1-CD DigiPac (4-plated) with c. 80-page booklet, 34 tracks. Playing time approx. 88 mns.
Street Corner Symphonies
The Complete Story Of Doo Wop
Volume 10 - 1958
The term 'doo-wop' is bandied about much too freely as a catch-all phrase for every R&B vocal group that emerged during the 1950s, harking back to the early part of the decade. Impeccably polished aggregations such as The Orioles, Five Keys, and Flamingos simply don't qualify as doo-woppers (although New York deejay Gus Gossert is often credited with coining the term in the early '70s, The Bagdads cut Bring Back Those Doo-Wopps in 1968 for L.A.-based Double Shot Records).
The street corner-style harmonies that were seemingly everywhere in 1958 came a whole lot closer to defining the true doo-wop experience. Newcomers such as The Collegians, Crests, Videos, Fiestas, and Edsels were more likely influenced by the pioneering rock and roll groups than venerated elders such as The Drifters and Clovers. Girl groups, most notably The Shirelles and Quin-Tones, continued to knock down gender barriers, advancing their cause in the wake of The Chantels.
No longer was doo-wop the exclusive domain of African-American youth. 1958 saw a strong influx of young Caucasian groups who embraced the legitimate sound as closely as white on rice. The Elegants, Capris, Skyliners, and Dion and The Belmonts were all dedicated R&B fans, unlike the white pop cover groups that proliferated only a short time earlier - as a quick listen to any of their hits on this collection immediately underscores.
The kiddie sound that Frankie Lymon and The Teenagers introduced remained in vogue. Even if Frankie was no longer a hot commodity, The Students, Chanters, and Kodoks were happy to follow in his footsteps. And the humorous storylines that The Coasters found so much rock and roll success with (springing from the genius of writer/producers Jerry Leiber and Mike Stoller) were being channeled by freshly minted groups such as The Olympics and Eugene Church & The Fellows.
The Drifters were struggling to remain relevant in the midst of constant personnel turnover, but The Moonglows, Midnighters, Flamingos, and Lee Andrews & The Hearts continued to score major hits. You could hear the roots of soul music in Jerry Butler & The Impressions' For Your Precious Love and James Brown & The Famous Flames' Try Me (I Need You). And a new crop of balladeers - The Fidelitys, Avalons, Danleers, Shields, Pastels, Valiants, Little Anthony and The Imperials - provided an intimate soundtrack for lovers.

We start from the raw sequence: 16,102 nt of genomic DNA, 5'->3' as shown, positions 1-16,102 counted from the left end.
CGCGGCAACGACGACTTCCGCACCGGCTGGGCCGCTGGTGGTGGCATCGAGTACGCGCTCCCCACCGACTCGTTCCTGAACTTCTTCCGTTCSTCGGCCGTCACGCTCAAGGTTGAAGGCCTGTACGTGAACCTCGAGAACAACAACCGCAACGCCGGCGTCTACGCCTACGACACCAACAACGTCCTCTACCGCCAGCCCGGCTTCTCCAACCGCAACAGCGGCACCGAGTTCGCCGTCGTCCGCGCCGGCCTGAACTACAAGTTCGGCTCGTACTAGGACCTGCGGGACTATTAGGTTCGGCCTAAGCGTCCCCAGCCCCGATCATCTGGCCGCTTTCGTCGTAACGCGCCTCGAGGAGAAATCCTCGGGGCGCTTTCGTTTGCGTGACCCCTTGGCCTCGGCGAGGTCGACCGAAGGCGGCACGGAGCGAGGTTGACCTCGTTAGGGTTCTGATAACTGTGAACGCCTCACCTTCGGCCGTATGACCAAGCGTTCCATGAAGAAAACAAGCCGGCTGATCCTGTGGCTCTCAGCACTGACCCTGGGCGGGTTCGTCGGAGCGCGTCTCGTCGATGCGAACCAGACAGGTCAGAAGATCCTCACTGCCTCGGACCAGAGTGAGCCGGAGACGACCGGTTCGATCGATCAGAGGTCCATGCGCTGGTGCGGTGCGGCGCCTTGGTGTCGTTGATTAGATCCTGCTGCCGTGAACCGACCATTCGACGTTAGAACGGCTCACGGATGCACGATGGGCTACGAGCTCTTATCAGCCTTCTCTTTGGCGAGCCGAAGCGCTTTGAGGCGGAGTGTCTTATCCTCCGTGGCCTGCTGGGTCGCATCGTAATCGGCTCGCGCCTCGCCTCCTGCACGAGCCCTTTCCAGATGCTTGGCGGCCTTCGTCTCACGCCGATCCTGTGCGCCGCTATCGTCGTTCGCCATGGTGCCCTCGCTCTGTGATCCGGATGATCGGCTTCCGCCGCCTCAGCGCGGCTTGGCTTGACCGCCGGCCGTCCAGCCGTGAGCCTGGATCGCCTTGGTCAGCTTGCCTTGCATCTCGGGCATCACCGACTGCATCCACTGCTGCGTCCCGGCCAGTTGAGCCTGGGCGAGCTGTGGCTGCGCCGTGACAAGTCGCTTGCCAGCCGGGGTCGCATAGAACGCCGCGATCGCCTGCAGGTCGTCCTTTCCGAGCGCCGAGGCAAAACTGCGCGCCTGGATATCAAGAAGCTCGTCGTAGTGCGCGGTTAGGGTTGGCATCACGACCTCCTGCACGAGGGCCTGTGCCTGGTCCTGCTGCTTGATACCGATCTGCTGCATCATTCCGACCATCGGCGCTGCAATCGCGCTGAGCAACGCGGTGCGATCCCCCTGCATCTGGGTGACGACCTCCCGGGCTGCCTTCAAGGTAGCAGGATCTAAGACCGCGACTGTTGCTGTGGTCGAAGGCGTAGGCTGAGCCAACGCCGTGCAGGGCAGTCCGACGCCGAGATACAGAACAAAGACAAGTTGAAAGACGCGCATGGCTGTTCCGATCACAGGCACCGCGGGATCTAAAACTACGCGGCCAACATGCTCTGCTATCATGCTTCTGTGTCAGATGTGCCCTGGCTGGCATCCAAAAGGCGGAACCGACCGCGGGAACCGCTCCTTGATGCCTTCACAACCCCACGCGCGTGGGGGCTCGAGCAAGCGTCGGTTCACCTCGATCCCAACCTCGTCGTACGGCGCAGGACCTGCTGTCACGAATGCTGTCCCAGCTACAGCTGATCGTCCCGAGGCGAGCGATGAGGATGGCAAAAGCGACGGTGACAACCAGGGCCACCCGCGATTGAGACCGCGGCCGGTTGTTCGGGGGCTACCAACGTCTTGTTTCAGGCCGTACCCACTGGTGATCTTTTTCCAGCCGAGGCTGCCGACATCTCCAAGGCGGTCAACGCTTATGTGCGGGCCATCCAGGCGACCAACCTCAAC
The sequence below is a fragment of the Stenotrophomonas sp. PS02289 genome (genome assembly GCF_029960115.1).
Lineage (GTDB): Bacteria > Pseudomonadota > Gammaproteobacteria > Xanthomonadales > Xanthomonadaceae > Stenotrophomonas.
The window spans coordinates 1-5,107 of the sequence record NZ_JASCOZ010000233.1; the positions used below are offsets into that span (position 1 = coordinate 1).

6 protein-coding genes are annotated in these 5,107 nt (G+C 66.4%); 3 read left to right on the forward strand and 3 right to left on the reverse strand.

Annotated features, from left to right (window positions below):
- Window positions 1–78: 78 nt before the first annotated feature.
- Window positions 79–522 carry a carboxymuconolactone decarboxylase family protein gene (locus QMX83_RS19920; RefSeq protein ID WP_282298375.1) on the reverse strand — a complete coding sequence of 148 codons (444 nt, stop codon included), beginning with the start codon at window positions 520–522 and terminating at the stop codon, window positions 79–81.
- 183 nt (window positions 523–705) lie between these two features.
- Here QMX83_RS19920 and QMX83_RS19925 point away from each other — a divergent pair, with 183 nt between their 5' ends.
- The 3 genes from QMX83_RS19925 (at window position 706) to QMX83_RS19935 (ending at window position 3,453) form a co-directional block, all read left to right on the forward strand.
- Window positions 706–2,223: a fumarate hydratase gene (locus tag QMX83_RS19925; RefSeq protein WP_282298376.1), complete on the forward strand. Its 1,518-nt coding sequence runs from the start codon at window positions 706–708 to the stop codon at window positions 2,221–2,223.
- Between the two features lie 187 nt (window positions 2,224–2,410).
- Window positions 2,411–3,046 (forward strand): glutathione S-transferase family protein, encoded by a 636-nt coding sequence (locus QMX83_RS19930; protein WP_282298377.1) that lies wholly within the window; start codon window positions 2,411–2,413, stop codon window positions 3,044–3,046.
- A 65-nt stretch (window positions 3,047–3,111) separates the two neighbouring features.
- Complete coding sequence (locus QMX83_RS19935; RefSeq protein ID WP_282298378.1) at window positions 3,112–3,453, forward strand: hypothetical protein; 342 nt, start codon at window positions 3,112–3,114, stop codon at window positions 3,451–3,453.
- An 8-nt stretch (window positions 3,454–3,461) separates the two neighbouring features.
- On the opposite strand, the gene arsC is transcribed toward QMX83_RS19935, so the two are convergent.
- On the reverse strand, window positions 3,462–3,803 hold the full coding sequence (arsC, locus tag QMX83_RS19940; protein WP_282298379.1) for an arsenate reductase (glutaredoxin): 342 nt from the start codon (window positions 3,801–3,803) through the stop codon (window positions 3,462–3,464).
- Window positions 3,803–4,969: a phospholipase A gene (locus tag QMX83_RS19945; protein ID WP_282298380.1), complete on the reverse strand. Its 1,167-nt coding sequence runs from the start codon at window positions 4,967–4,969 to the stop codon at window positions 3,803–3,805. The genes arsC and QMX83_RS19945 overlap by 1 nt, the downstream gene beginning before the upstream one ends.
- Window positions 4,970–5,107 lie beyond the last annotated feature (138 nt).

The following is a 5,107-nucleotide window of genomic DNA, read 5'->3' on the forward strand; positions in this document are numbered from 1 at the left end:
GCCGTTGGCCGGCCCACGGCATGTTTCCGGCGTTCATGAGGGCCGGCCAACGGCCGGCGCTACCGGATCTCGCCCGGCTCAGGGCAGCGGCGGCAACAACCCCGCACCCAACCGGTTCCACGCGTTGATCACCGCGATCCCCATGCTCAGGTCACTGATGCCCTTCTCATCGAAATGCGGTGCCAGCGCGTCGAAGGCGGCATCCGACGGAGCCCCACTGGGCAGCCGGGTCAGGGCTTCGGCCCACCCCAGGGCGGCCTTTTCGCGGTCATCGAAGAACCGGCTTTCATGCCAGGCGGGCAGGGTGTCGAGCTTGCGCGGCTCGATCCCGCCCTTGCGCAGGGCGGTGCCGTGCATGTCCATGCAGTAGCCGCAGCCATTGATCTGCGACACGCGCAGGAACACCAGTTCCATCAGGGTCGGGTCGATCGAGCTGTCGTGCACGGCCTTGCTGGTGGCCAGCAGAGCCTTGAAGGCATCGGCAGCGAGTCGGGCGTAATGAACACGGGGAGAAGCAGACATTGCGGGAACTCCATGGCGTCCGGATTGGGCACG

|Vol.10, 1958 Street Corner Symphonies 1|
|1:||16 Candles||Crests, The|
|2:||Lama Rama Ding Dong (aka Rama Lama Ding Dong)||Edsels, The|
|3:||For Your Precious Love||Jerry Butler & the Impressions|
|4:||I Wonder Why||Dion and The Belmonts|
|5:||Tears On My Pillow||Little Anthony and The Imperia|
|6:||So Fine||Fiestas, The|
|7:||One Summer Night||Danleers, The|
|8:||Stormy Weather||Spaniels, The|
|9:||I Love You So||Chantels, The|
|10:||Trickle, Trickle||Videos, The|
|11:||This Is The Nite||Valiants, The|
|12:||Zing Went The Strings Of My Heart||Coasters, The|
|13:||Drip Drop||Drifters, The|
|14:||Ten Commandments Of Love||Harvey and The Moonglows|
|15:||Little Star||Elegants, The|
|16:||Pretty Girls Everywhere||Eugene Church and The Fellows|
|17:||You Cheated||Shields, The|
|18:||Western Movies||Olympics, The|
|19:||Try Me||James Brown and The Famous Fla|
|20:||There's A Moon Out Tonight||Capris, The|
|21:||Lovers Never Say Goodbye||Flamingos, The|
|22:||No, No, No||Chanters, The|
|23:||So Far Away||Pastels, The|
|24:||Hearts Desire||Avalons, The|
|25:||Down The Aisle Of Love||Quin-Tones, The|
|26:||Since I Don't Have You||Skyliners, The|
|27:||Try The Impossible||Lee Andrews and The Hearts|
|28:||I'm So Young||Students, The|
|29:||Here I Stand||Wade Flemons and The Newcomers|
|30:||Teardrops On Your Letter||Hank Ballard and The Midnighte|
|31:||Zoom Zoom Zoom||Collegians, The|
|32:||The Things I Love||Fidelity's, The with Teacho Wi|
|33:||I Met Him On A Sunday (Ronde-Ronde)||Shirelles, The|
|34:||Oh Gee, Oh Gosh||Kodoks, The featuring Pearl Mc|